Truth be told, sometimes churches get it right. Sometimes they get it wrong. When they get it right, it's an environment of genuine healing. When they get it wrong, it can be equally harmful.
In the opening of one of his books, Tony Compolo tells of a trip to Hawaii. When you travel from the east coast to Honolulu, your biological clock runs wild for a day or so, and the first night there, Tony was both hungry and awake at 3:00 a.m. He went off to find an open restaurant, but the only thing open was a greasy spoon diner run by a guy named Harry. So he sat down and ordered a donut.
As he was beginning to eat, a group of prostitutes entered the diner and sat at the counter, trapping Tony among them. One of the prostitutes mentioned to her friend that the next day was her birthday. Her friend said cynically, “Why are you telling me? Do you want a party and cake; is that what you want?” The first prostitute, named Agnes, said, “Why do you have to be so nasty? I was just telling you. No, I don't expect a cake and a party; I've never have had a birthday cake in my life!”
There was something about this woman that touched Tony. After they left, he asked Harry if these girls came in every night. When he found out that they did, Tony and Harry decided to give Agnes a party. Harry did the cake, Tony did the decorations and Harry's wife got the word out.
The next morning at 3:15 there were crepe-paper decorations, a huge birthday cake and about thirty prostitutes and street people in the diner. When Agnes walked in, everybody yelled “Surprise” and they sang happy birthday. Agnes almost collapsed, and she began to cry uncontrollably. She was at her very first birthday party, and the party was for her! She didn't even want to cut the cake; she took it back to her apartment so she could look at it for a couple of days.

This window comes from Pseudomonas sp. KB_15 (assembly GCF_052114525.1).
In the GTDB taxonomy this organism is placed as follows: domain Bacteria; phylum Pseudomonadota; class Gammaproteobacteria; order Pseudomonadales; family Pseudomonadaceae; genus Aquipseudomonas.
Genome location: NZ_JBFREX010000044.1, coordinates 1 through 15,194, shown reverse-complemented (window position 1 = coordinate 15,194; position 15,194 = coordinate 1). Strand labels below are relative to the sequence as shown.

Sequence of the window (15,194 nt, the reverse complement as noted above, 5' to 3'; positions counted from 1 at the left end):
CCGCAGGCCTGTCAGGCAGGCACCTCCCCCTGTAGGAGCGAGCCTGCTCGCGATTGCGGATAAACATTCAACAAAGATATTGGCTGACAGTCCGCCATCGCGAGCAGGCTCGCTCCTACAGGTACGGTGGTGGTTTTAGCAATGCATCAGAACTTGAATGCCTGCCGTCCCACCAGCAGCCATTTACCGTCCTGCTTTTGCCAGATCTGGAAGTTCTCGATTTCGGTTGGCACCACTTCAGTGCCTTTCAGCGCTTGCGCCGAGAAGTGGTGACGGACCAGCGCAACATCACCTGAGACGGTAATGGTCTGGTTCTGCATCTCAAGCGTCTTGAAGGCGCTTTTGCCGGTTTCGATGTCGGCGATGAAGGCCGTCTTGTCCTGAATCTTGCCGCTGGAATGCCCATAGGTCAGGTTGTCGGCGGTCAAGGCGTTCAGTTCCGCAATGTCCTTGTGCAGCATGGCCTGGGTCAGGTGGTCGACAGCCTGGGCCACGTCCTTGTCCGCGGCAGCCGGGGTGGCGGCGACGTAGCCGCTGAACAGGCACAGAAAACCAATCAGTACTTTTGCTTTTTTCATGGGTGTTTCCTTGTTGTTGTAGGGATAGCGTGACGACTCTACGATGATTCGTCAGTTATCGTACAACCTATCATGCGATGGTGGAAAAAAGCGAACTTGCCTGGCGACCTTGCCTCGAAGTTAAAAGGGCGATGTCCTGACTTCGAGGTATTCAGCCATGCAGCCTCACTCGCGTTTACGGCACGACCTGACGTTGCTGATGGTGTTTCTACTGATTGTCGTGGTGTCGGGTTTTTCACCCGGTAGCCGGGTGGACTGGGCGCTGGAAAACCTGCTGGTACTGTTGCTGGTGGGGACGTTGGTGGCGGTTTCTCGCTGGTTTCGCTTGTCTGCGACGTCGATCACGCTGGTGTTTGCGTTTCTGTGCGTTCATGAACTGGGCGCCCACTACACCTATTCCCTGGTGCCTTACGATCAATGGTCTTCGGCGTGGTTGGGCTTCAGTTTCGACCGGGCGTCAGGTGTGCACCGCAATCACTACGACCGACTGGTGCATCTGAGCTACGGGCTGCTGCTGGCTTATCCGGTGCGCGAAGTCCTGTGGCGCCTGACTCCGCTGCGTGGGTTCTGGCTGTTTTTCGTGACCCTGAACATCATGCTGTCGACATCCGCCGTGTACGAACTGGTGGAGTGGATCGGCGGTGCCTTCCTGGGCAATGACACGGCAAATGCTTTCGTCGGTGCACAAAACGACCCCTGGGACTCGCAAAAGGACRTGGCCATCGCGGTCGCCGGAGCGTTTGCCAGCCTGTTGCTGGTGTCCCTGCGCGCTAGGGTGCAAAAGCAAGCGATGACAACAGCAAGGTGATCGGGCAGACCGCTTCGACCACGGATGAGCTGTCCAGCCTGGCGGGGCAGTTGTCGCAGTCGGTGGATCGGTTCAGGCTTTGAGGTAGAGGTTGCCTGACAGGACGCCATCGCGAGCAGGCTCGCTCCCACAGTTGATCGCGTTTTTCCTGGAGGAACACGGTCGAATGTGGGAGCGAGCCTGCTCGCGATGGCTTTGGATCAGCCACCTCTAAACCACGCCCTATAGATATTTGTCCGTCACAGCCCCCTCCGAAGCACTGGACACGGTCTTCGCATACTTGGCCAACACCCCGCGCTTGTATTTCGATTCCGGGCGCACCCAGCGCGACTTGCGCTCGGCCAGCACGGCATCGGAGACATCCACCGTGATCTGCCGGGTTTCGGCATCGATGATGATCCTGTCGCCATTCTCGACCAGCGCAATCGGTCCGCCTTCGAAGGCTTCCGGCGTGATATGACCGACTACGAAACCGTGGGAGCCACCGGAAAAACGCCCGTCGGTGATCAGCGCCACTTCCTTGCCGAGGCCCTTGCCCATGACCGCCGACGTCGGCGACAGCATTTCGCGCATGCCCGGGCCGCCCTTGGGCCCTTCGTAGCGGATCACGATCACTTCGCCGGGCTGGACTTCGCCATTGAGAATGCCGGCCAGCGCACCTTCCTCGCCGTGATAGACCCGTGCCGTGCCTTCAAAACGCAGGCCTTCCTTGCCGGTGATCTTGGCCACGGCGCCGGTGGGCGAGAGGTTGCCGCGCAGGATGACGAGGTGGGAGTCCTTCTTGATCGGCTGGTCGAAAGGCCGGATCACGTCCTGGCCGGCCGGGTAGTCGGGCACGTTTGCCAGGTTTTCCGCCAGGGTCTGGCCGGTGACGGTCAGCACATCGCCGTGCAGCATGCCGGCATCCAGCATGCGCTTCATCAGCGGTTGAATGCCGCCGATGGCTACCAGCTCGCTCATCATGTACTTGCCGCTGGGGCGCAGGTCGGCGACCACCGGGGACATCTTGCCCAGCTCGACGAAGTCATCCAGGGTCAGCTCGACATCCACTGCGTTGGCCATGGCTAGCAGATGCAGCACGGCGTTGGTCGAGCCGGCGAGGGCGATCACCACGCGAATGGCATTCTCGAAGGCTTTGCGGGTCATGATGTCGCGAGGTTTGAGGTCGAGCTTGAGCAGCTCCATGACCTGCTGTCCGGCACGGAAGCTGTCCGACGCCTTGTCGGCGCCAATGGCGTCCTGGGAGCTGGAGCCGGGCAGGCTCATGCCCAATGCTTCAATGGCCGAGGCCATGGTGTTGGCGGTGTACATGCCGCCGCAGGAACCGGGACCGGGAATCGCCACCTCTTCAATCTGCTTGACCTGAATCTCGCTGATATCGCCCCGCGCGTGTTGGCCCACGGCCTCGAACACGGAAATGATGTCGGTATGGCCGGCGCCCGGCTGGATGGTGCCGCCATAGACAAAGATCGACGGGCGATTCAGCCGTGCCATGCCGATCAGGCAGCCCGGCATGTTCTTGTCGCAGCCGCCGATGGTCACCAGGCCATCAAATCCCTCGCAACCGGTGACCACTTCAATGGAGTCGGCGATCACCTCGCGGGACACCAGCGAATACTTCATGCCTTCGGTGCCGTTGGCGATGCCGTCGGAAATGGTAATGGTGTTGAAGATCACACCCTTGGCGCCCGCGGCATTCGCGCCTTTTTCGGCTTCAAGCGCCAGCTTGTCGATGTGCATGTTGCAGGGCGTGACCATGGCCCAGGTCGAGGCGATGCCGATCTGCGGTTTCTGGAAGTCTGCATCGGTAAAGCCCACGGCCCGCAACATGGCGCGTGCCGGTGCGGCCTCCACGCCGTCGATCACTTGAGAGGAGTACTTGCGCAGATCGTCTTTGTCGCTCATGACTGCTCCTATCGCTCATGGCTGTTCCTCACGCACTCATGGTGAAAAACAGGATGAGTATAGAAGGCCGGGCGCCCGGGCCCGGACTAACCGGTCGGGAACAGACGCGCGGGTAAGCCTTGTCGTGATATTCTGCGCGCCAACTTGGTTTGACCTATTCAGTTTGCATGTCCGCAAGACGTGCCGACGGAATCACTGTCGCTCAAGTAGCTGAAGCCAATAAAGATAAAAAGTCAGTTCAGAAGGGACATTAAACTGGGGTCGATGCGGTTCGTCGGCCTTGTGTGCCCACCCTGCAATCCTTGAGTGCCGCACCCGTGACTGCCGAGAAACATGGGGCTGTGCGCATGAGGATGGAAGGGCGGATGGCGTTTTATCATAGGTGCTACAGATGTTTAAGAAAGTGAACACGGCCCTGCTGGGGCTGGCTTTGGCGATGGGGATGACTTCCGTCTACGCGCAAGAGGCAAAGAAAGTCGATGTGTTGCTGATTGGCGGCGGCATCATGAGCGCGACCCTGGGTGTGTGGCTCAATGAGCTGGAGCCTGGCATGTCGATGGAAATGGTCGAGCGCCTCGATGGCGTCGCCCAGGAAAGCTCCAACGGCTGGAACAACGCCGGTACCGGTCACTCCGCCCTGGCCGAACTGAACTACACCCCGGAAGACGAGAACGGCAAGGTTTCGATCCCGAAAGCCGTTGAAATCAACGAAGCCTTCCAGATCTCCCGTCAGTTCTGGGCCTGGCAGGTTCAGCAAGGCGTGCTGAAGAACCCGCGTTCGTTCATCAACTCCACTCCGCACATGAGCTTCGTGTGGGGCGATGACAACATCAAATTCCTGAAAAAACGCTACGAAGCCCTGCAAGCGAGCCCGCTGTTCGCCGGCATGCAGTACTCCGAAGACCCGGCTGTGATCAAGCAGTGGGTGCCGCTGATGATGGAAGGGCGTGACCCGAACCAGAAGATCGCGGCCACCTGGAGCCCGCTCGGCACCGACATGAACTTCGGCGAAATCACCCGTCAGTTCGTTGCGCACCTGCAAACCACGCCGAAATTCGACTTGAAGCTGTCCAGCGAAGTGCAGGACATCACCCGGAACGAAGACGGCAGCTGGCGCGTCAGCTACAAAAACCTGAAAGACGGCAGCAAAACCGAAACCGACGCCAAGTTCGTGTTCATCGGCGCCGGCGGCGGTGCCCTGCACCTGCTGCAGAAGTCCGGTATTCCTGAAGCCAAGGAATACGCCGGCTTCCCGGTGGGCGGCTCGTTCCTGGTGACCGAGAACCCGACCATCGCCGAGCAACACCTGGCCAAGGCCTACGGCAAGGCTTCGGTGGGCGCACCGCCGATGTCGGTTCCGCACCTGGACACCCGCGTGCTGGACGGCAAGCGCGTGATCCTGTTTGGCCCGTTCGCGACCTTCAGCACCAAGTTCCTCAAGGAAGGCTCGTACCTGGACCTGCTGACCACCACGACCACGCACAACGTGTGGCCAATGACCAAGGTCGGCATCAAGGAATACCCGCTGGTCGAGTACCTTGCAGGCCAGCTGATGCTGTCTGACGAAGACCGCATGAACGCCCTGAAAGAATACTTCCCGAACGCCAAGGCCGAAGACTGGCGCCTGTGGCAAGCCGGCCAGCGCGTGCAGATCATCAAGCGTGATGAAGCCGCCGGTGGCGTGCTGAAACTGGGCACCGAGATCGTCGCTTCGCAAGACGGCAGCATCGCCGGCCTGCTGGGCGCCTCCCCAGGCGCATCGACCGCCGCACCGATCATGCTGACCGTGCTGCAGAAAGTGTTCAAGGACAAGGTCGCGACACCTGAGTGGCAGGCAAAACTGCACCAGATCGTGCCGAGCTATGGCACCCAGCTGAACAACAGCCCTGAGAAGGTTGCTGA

After Agnes left to take her cake home, something just prompted Tony to say, “What do you say; let's have a prayer for Agnes.” It just seemed like the thing to do at the time. After the prayer, Harry said, “Hey, you didn't tell us you were a preacher. Why kind of church do you belong to anyway?” In one of those flashes of inspiration where you to say exactly the right thing at the right time, Tony answered, “I belong to a church that throws parties for prostitutes at 3:30 in the morning!”
But it was Harry who told the punch line to this story; he said, “No you don't. There are no churches like that. If there was, I'd join. I’d want to be a part of a church like that!”
I think it's easy to focus on what the church gets wrong. To tell awkward stories. Carry around baggage and hurts. Bring up the book burnings.
But there are also moments of healing. Moments of giving. Moments of hope.
What are your moments? Do you have a story?